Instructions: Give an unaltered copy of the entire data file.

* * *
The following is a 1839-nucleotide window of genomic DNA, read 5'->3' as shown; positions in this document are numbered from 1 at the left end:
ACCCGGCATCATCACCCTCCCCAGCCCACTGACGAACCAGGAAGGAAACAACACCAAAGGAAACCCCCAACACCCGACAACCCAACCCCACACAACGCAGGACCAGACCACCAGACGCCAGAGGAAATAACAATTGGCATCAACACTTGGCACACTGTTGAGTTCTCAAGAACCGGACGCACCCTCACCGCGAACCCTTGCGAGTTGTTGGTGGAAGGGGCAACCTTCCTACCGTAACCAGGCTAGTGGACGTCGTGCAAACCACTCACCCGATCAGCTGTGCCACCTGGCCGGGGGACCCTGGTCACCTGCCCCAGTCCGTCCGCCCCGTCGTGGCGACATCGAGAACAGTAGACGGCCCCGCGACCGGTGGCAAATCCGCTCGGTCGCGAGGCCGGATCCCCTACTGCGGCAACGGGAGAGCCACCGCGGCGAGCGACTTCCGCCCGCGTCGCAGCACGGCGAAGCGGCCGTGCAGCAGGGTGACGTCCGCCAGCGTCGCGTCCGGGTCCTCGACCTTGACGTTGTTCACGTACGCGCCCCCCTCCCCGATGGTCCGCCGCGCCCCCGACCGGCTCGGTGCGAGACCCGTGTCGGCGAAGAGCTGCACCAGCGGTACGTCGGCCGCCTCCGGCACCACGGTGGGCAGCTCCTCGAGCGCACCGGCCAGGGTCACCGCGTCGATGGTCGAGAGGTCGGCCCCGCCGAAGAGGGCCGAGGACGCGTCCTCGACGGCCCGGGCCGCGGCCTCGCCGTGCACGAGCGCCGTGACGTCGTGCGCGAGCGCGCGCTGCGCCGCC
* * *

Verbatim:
The following is a 1839-nucleotide window of genomic DNA, read 5'->3' as shown; positions in this document are numbered from 1 at the left end:
ACCCGGCATCATCACCCTCCCCAGCCCACTGACGAACCAGGAAGGAAACAACACCAAAGGAAACCCCCAACACCCGACAACCCAACCCCACACAACGCAGGACCAGACCACCAGACGCCAGAGGAAATAACAATTGGCATCAACACTTGGCACACTGTTGAGTTCTCAAGAACCGGACGCACCCTCACCGCGAACCCTTGCGAGTTGTTGGTGGAAGGGGCAACCTTCCTACCGTAACCAGGCTAGTGGACGTCGTGCAAACCACTCACCCGATCAGCTGTGCCACCTGGCCGGGGGACCCTGGTCACCTGCCCCAGTCCGTCCGCCCCGTCGTGGCGACATCGAGAACAGTAGACGGCCCCGCGACCGGTGGCAAATCCGCTCGGTCGCGAGGCCGGATCCCCTACTGCGGCAACGGGAGAGCCACCGCGGCGAGCGACTTCCGCCCGCGTCGCAGCACGGCGAAGCGGCCGTGCAGCAGGGTGACGTCCGCCAGCGTCGCGTCCGGGTCCTCGACCTTGACGTTGTTCACGTACGCGCCCCCCTCCCCGATGGTCCGCCGCGCCCCCGACCGGCTCGGTGCGAGACCCGTGTCGGCGAAGAGCTGCACCAGCGGTACGTCGGCCGCCTCCGGCACCACGGTGGGCAGCTCCTCGAGCGCACCGGCCAGGGTCACCGCGTCGATGGTCGAGAGGTCGGCCCCGCCGAAGAGGGCCGAGGACGCGTCCTCGACGGCCCGGGCCGCGGCCTCGCCGTGCACGAGCGCCGTGACGTCGTGCGCGAGCGCGCGCTGCGCCGCC